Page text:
When, in college, my best friend asked me to try a comedy improv class, it was absurd to me.
For most of my early life, my self-identity had been grounded in sports. I played Division I basketball, I was incredibly competitive, and I certainly never participated (or even thought to partake) in theater. But when I was studying abroad on Semester at Sea, a global education program for university students, I was suddenly faced with the opportunity, and the encouragement of my friend, to take an acting class. It was simply not who I was.
Taking the class was completely out of my comfort zone. Which is just another way of saying that I was scared.
After significant prodding, I ended up going, and boy was I was terrible. But it was strangely fun, and with more prodding from my friend I continued to attend night after night. Eventually, I even joined an improv group that performed for an audience of 400 people, and much to my surprise I delivered a few lines that had the audience in hysterics. Suddenly, a piece of myself that I never knew was even there became activated. Improv was, it turned out, very much part of who I was. I just hadn’t discovered that piece yet.
Today, I often think about how this decision to step out of my comfort zone, and other decisions like it, has served me well.
Improv classes taught me that I enjoyed off-the-cuff speeches and engaging with a live audience, skills that became incredibly useful to the nonprofit organization I later founded, Pencils of Promise. My speeches were the primary way of engaging people with our mission of global education, and the most successful driver of major donors over the years as well. It all started with a comedy class.
As important as stepping out of my comfort zone was back when I was in college, I think it’s becoming even more important today.
In our competitive economy, being a well-rounded worker is key for longevity and endurance. We must be adaptable and versatile. Jobs increasingly require combinations of skills, like marketing and data analytics or software engineering and business problem-solving.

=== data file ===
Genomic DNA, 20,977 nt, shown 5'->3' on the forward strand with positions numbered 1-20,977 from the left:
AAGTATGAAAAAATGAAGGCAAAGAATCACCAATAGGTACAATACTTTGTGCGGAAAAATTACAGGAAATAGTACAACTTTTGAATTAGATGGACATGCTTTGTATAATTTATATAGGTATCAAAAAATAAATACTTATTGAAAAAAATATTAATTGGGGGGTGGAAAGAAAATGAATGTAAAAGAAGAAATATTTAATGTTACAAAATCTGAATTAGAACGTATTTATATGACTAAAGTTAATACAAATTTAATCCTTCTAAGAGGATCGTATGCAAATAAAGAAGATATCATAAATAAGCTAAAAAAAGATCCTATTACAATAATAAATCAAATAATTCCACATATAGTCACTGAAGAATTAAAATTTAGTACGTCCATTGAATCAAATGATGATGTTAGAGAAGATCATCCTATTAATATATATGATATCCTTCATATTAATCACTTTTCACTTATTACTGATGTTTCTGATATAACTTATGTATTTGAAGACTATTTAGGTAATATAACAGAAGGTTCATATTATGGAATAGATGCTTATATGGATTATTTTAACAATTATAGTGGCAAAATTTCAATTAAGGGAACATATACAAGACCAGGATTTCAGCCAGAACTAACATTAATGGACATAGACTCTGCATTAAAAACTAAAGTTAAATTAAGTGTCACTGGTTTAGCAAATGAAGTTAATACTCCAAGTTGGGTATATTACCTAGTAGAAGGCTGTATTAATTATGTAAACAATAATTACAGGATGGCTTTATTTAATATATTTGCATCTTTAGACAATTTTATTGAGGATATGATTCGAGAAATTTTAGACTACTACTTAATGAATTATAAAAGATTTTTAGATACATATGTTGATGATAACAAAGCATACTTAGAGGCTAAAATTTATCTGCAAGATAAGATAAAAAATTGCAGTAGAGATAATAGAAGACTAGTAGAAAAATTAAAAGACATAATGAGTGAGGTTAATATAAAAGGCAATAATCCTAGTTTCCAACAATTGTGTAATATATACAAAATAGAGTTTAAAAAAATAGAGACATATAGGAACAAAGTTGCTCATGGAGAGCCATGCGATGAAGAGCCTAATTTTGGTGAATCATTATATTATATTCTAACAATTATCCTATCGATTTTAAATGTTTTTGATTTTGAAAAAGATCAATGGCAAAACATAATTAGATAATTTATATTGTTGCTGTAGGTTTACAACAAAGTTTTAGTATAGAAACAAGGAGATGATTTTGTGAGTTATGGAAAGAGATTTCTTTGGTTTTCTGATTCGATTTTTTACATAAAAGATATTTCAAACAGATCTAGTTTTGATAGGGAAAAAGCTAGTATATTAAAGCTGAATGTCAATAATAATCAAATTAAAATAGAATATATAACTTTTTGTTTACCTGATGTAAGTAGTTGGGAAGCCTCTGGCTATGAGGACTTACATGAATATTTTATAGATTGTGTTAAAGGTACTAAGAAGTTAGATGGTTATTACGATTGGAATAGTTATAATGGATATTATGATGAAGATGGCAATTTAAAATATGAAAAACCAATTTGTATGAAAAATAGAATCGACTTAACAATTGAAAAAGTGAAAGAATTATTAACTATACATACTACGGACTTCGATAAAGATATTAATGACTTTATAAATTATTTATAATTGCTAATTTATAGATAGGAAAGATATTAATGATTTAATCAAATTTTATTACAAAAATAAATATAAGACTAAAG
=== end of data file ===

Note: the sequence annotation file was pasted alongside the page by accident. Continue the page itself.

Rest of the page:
The only way to build these diverse skills is to leave your comfort zone. It doesn’t have to involve taking a class that you see as absurd, as it was for me. There’s a physical version—removing yourself from your immediate physical space for experiential value. Then relationships—altering who you surround yourself with to move past the comfort of immediacy, including friendship, colleagues or romantic partners. And lastly, there’s leaving our mental and emotional comfort zones, meaning choosing to engage in experiences new to us. All of these psychological dimensions provide you with a different set of abilities and skills, and they have the power to move you forward in a professional context as well.
More recently, I’ve taken up mountain biking for the first time in my adult life. It’s a sport that challenges me in ways I’d never experienced throughout most of my athletic career as a basketball player. Although I got into it for personal fitness, it’s surprisingly enabled me to build deeply authentic relationships with new friends that I’m meeting through a shared passion for the outdoors. Who knew.
If you’re not just a little uncomfortable from time to time, you may not be learning anything.
Adam Braun is the CEO and co-founder of MissionU.